Reachin’, reachin’ towards the blacktop

Stalkin' all the cars that pass.

Can’t the guv’ment make it stop

‘Fore it strangles us en masse?

Kudzu grows everywhere, and here it is right in downtown Selma...on the river bank, through the fence and heading for the pavement.

Often called "the vine that ate the South," kudzu is not native to America. The government imported it from the Far East in the 1930s for erosion control. But the fast-growing plant took over like a tyrant...swallowing trees, gripping power poles, threatening ecosystems. It is very difficult to kill, and the U.S. Department of Agriculture officially declared it to be a weed in 1972.

Monday, June 4, 2007

The "Flying-est" T-33

Off we go into the wild, blue yonder

This T-33 aircraft was used for pilot training at Selma's Craig Air Force Base and gave young men the opportunity to "climb high into the sun" and learn how to navigate the skies after World War II.
It flew more than 7200 hours and 2.5 million miles. The plane was presented to the City of Selma March 4, 1964, and the display was erected at Memorial Stadium by Selma Squadron #288 AF Association.

The Air Force base was closed in the late 1970s by the Jimmy Carter Administration. Today, it is operated as an airport and industrial authority with a runway that can accommodate jets.

Sunday, June 3, 2007

Cheapest Drink in Town

The cheapest drink in town?
No, it isn't Koolaid or some inexpensive wine. It's plain old tap water straight from the tanks of Selma Water Works.

The city has six wells and the capacity to pump 8 million gallons per day while average usage is about half that amount.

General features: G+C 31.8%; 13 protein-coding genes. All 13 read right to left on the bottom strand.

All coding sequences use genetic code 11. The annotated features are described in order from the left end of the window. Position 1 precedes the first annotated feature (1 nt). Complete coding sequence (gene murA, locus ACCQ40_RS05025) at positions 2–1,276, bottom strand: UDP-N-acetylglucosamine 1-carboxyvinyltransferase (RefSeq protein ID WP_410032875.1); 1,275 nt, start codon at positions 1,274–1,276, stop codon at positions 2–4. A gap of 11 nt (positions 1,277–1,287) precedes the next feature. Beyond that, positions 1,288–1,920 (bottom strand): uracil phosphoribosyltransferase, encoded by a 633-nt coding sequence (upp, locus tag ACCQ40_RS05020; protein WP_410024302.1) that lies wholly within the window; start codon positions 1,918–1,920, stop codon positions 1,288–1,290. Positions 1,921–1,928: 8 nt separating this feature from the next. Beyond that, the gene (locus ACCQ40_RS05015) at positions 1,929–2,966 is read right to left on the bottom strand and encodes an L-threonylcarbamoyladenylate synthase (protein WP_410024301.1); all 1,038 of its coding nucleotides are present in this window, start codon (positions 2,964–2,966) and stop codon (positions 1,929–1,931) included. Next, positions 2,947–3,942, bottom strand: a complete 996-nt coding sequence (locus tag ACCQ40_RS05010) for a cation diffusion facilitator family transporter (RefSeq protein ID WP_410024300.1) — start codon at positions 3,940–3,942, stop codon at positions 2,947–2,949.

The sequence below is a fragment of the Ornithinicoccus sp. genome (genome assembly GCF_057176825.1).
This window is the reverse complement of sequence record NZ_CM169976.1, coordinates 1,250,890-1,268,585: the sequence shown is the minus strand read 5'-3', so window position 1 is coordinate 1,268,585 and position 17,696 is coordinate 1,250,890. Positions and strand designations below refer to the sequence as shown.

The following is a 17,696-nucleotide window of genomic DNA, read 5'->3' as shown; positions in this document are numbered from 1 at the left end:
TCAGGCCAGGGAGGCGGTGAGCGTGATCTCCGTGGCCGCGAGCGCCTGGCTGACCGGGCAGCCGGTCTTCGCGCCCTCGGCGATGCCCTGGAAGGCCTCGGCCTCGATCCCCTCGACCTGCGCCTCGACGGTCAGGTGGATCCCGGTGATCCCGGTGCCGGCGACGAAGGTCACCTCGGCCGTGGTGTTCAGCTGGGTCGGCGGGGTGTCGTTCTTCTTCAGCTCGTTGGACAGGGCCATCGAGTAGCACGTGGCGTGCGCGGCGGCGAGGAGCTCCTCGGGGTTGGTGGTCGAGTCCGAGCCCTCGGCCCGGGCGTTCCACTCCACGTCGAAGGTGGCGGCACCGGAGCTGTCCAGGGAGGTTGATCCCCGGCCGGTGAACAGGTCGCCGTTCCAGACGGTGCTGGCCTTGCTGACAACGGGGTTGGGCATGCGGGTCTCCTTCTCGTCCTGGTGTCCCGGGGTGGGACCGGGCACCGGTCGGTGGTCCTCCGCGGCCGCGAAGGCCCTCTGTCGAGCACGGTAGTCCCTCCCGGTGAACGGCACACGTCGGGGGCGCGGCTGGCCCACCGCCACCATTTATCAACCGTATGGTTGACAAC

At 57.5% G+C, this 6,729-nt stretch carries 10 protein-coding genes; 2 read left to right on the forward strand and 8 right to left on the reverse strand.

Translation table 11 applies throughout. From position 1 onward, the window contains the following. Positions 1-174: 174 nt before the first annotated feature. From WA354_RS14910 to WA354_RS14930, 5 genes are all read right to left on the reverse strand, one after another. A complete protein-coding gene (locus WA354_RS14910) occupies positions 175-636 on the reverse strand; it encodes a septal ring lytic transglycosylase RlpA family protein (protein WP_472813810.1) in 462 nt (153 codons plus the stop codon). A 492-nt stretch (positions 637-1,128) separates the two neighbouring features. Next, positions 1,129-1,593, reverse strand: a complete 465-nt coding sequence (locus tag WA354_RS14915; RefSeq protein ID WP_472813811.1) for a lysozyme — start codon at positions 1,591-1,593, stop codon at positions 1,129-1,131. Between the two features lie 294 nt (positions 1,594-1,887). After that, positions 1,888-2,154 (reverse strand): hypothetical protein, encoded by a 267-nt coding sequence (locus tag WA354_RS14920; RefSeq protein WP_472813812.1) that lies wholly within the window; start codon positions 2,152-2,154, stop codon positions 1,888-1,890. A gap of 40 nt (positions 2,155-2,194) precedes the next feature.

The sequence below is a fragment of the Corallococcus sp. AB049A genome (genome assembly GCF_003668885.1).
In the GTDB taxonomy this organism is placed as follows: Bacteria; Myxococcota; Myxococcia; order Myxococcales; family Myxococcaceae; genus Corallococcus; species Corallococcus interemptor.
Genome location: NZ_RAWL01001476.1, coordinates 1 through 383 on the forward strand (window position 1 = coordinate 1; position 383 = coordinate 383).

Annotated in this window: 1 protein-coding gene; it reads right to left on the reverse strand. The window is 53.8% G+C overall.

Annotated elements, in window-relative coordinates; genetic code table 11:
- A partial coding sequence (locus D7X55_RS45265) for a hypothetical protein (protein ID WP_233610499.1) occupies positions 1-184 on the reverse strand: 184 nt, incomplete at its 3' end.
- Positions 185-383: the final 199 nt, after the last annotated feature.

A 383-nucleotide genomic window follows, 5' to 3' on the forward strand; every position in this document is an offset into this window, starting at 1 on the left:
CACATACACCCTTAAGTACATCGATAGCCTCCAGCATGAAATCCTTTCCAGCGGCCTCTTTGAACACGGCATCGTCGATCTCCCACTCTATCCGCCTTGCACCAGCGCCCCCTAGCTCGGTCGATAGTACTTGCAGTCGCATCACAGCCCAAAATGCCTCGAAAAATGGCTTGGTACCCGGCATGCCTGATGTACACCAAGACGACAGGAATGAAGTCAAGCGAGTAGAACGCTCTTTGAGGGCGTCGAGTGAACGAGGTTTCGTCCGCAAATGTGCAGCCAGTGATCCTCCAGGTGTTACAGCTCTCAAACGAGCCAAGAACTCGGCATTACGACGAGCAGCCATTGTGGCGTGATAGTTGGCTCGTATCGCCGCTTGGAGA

Saturday, June 2, 2007

Discovering The Wall

The back wall behind The School of Discovery is a colorful mural. It depicts typical local landscapes and butterflies in flight. Selma is the Butterfly Capital of Alabama, and the school, which educates city sixth graders, is also the site of the Mallieve Breeding Butterfly Garden. The school includes several arts, music and technology programs geared specifically for young people who are about to enter junior high.

Friday, June 1, 2007

(June Theme Day) View from My Window

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June's City Daily Photo theme is:
The view from my window...

Bird feeder...birdbath...pot of petunias...perch places...

and shade from a crape myrtle tree...

Why not?
Check out my Selma NOW link to find out.

Please visit these other CDP sites participating in this month's Theme Day:

Seattle (WA), USA - Manila, Philippines - Albuquerque (NM), USA - Singapore, Singapore - Toruń, Poland - Baton Rouge (LA), USA - Seoul, Korea - Saint Paul (MN), USA - Vantaa, Finland - Madison (WI), USA - Saarbrücken, Germany - Cleveland (OH), USA - Chicago (IL), USA - Cottage Grove (MN), USA - Omaha (NE), USA - Bellefonte (PA), USA - Melbourne, Australia - Stockholm, Sweden - Grenoble, France - Lubbock (TX), USA - Boston (MA), USA - Arradon, France - Hyde, UK - Joplin (MO), USA - Kyoto, Japan - Tokyo, Japan - Kansas City (MO), USA - Naples (FL), USA - Tuzla, Bosnia and Herzegovina - Manila, Philippines - Sydney, Australia - Stavanger, Norway - Bucaramanga (Santander), Colombia - London, UK - Chandler (AZ), USA - Nelson, New Zealand - Singapore, Singapore - Hamburg, Germany - Sydney, Australia - Tenerife, Spain - Moscow, Russia - Lyon, France - Kuala Lumpur, Malaysia - Villigen, Switzerland - Anderson (SC), USA - Oslo, Norway - Evry, France - Hayle, UK - Mumbai, India - Kitakami, Japan - Wassenaar (ZH), Netherlands - Menton, France - Monte Carlo, Monaco - Los Angeles (CA), USA - Cypress (TX), USA - La Antigua, Guatemala - Paderborn, Germany - San Diego (CA), USA - Ampang (Selangor), Malaysia - Madrid, Spain - Lyon, France - Selma (AL), USA - Shanghai, China - Baziège, France - Cologne (NRW), Germany - North Bay (ON), Canada - Rotterdam, Netherlands - Stayton (OR), USA - Sharon (CT), USA - Austin (TX), USA - Hong Kong, China - Trier, Germany - Joensuu, Finland - Paris, France - Greenville (SC), USA - Wailea (HI), USA - Budapest, Hungary - Cork, Ireland - Bastia, France - Vancouver, Canada - Brookville (OH), USA - Jakarta, Indonesia - Mainz, Germany - Minneapolis (MN), USA - Zurich, Switzerland - Torino, Italy